BOZEMAN — Wildlife officials have announced plans to cull between 500 and 700 Yellowstone bison from the population, and no longer enroll the animals to a brucellosis quarantine program.
Yellowstone National Park biologist Chris Geremia said if the target is met, an additional 200 male bison could be culled later in the winter, the Bozeman Daily Chronicle reported. The animals will either be shot or rounded up and shipped for slaughter.
Federal, state and tribal agencies finalized the culling numbers during a virtual meeting on Wednesday. The plan attempts to balance conservation strategies with strategies to prevent the spread of brucellosis.
Brucellosis is an infectious disease that appears in elk, bison and cattle and causes abortions, low milk production and infertility. The program gathers bison from the herd, tests them for brucellosis and gives them to tribal lands for cultural and conservation purposes.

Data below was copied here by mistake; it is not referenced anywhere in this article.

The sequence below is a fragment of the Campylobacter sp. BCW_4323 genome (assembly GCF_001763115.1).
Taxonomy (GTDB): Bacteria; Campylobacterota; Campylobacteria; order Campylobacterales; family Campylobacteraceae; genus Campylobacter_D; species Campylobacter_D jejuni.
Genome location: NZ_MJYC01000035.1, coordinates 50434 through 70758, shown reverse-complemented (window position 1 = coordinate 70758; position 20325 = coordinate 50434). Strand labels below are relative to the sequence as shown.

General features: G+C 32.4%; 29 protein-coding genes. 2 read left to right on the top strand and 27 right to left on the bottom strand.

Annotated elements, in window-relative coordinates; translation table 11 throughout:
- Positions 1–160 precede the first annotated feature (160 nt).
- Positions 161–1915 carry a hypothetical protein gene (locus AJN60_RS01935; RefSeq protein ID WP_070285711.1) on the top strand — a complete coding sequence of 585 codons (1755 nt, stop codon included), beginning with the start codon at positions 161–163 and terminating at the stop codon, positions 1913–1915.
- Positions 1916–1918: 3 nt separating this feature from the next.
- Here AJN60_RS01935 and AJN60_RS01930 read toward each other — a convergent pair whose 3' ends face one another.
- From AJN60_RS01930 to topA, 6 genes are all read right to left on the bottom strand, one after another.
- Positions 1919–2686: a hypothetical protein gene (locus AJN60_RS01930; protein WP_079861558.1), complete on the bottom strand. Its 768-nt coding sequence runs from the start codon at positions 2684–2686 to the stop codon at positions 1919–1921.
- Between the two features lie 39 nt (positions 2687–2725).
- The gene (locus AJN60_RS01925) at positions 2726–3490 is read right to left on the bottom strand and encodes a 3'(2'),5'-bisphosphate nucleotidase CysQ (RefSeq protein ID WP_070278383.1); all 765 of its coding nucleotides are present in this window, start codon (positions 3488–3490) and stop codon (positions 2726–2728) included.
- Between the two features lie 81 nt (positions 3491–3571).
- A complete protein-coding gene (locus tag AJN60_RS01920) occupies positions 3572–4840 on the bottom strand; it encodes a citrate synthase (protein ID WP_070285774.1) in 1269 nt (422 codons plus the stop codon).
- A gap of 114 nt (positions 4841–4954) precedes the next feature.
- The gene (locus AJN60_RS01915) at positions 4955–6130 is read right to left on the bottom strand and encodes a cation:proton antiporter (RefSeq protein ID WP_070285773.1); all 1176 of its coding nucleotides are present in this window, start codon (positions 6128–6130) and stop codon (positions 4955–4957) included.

“There’s no space in the quarantine facilities. Right now all quarantine pastures are at capacity,” he said. “All animals that are trapped will be given to tribes and transferred to meat processing facilities.”
Nez Perce Fish and Wildlife Commission Vice Chair Erik Holt said the plans seem like forcing something on tribes that they don’t necessarily want. Quarantining more animals might result in fewer opportunities for tribal hunters, he said.
Culling is part of a larger attempt by land managers to keep populations stable in the park. There are currently 4,730 bison in the park, a slight decline from the estimated 4,900 bison counted last summer, officials said. More than 800 bison were culled last year.
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